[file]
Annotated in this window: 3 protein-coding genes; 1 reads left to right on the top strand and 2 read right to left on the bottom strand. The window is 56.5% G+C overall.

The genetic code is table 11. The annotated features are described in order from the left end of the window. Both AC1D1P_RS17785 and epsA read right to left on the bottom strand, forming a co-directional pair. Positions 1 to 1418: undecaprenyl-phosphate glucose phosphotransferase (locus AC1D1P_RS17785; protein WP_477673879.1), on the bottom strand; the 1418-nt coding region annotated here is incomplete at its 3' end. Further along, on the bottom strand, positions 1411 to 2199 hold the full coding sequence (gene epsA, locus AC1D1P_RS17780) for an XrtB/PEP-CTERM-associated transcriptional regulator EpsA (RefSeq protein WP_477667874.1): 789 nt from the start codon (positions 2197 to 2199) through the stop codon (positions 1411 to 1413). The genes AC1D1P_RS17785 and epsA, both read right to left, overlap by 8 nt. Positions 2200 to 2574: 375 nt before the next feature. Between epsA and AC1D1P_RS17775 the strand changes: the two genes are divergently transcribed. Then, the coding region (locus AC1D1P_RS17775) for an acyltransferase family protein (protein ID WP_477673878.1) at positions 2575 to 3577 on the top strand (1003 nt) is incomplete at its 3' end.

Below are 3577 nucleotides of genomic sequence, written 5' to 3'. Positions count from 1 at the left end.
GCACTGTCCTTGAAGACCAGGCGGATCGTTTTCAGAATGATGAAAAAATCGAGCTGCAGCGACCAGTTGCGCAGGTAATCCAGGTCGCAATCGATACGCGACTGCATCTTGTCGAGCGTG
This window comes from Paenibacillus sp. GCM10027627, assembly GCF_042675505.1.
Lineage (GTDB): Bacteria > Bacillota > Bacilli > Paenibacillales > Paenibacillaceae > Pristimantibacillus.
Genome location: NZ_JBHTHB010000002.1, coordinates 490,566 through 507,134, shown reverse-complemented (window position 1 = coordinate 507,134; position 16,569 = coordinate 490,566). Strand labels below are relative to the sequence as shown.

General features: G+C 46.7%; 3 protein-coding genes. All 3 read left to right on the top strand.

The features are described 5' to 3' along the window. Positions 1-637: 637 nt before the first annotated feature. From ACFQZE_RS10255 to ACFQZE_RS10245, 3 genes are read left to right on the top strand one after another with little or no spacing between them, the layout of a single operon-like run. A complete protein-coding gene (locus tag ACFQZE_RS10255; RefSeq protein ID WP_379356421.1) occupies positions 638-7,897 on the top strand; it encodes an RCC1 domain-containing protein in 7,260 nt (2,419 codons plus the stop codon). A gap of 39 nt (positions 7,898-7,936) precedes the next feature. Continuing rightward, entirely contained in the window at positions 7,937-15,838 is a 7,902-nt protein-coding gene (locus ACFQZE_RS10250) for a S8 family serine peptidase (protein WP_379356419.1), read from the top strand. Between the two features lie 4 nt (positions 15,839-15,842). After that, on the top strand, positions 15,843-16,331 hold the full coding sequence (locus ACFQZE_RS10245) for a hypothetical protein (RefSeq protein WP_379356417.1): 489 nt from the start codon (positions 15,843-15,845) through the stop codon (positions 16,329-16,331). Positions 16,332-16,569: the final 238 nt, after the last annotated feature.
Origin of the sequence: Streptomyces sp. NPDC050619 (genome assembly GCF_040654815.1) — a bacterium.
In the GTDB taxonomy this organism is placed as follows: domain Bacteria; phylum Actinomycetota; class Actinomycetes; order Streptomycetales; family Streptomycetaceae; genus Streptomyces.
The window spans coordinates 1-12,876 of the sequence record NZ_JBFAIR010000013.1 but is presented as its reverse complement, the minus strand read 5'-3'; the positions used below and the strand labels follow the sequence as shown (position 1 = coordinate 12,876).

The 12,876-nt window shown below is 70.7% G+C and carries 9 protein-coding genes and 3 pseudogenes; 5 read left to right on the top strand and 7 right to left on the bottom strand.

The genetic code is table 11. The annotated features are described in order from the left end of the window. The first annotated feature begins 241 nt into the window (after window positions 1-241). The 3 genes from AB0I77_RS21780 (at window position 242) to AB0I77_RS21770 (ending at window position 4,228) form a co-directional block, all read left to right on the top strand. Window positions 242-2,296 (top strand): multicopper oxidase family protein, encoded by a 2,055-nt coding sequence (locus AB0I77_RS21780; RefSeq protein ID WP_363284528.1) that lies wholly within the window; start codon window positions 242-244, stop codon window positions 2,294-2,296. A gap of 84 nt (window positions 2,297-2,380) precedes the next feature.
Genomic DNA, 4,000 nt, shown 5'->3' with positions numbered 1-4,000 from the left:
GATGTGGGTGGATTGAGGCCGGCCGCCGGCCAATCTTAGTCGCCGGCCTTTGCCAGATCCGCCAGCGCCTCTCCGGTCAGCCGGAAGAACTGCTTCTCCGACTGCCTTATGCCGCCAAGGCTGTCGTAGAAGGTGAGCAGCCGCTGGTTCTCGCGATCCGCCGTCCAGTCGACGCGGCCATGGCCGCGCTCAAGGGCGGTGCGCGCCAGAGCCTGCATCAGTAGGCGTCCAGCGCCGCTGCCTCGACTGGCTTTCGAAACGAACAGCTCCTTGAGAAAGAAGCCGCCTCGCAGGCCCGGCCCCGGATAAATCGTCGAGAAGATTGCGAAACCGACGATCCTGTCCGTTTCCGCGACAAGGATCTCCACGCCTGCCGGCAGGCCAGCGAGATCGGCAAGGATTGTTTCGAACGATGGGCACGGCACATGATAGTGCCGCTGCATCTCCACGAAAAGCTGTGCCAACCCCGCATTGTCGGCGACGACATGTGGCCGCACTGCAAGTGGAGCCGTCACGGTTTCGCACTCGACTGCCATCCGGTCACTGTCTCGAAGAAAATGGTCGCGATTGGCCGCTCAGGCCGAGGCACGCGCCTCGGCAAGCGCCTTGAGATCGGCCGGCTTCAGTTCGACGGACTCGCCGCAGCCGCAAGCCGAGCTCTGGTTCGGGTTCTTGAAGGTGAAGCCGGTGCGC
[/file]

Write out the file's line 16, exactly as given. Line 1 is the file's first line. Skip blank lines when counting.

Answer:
GATGTGGGTGGATTGAGGCCGGCCGCCGGCCAATCTTAGTCGCCGGCCTTTGCCAGATCCGCCAGCGCCTCTCCGGTCAGCCGGAAGAACTGCTTCTCCGACTGCCTTATGCCGCCAAGGCTGTCGTAGAAGGTGAGCAGCCGCTGGTTCTCGCGATCCGCCGTCCAGTCGACGCGGCCATGGCCGCGCTCAAGGGCGGTGCGCGCCAGAGCCTGCATCAGTAGGCGTCCAGCGCCGCTGCCTCGACTGGCTTTCGAAACGAACAGCTCCTTGAGAAAGAAGCCGCCTCGCAGGCCCGGCCCCGGATAAATCGTCGAGAAGATTGCGAAACCGACGATCCTGTCCGTTTCCGCGACAAGGATCTCCACGCCTGCCGGCAGGCCAGCGAGATCGGCAAGGATTGTTTCGAACGATGGGCACGGCACATGATAGTGCCGCTGCATCTCCACGAAAAGCTGTGCCAACCCCGCATTGTCGGCGACGACATGTGGCCGCACTGCAAGTGGAGCCGTCACGGTTTCGCACTCGACTGCCATCCGGTCACTGTCTCGAAGAAAATGGTCGCGATTGGCCGCTCAGGCCGAGGCACGCGCCTCGGCAAGCGCCTTGAGATCGGCCGGCTTCAGTTCGACGGACTCGCCGCAGCCGCAAGCCGAGCTCTGGTTCGGGTTCTTGAAGGTGAAGCCGGTGCGC